Regulatory Coordination and Diffusion in Digital Financial Services and Sustainable Finance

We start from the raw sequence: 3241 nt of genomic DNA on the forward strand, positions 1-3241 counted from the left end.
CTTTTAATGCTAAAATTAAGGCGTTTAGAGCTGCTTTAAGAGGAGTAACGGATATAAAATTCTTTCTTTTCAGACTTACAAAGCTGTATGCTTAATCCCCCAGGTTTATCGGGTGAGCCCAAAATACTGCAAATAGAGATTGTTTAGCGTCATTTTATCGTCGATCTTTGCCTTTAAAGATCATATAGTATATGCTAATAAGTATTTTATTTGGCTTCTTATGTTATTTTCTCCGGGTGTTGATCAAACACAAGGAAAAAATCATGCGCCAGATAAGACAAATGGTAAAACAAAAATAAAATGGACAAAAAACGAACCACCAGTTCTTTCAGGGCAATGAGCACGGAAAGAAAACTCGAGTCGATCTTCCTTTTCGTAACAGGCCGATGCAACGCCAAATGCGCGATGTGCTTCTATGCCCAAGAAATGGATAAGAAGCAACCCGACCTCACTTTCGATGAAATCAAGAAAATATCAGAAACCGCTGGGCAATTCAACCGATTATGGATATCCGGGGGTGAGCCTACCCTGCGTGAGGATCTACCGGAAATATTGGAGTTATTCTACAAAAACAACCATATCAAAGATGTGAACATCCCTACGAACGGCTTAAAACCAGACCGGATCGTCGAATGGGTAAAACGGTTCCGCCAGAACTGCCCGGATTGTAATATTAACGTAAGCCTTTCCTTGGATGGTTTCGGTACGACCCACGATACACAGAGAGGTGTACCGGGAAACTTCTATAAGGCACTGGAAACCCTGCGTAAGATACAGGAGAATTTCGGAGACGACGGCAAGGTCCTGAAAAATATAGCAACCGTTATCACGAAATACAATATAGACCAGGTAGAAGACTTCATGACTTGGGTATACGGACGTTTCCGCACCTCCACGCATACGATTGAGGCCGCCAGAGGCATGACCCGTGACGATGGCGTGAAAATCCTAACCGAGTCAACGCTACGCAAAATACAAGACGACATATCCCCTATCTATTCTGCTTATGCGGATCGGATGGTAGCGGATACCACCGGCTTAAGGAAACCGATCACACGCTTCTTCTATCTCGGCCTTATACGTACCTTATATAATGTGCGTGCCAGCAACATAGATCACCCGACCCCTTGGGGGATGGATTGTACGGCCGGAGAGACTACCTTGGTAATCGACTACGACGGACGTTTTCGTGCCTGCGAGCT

This chapter analyses some of the emerging trends when it comes to coordination and diffusion of regulation in digital financial services and sustainable finance. To accomplish that, it examines the emergence of domestic-led networks: the Global Financial Innovation Network (GFIN) and the Network for Greening the Financial System (NGFS). These multilateral networks were founded on the initiative of a particular domestic regulator, deal with nascent markets, have seen a very drastic expansion in their memberships, and intend to take (at least rhetorically) a complementary function to standard-setting bodies. The comparison focuses on their creation, expansion, linkages, mandates, and outputs, while also placing them on the broader discussions regarding market fragmentation. The chapter builds on previous concepts advanced by international financial regulation scholars: the “sidestepping” of standard-setting bodies and other international organisations, the importance of “sequencing”, and the use of “institutional bypasses” to avoid clogged pathways in international financial regulation. The chapter also argues that these new domestic-led networks can increase the flexibility that jurisdictions have to find competing versions of regulation in a more organised manner, acting as an instance of mediation between regulators with heterogeneous preferences; can facilitate the creation of models for regional cooperation; and can enable a quicker development of outputs and creation of linkages with the other nodes in the international financial architecture, all suggesting the scope for a complementary role for these novel domestic-led structures.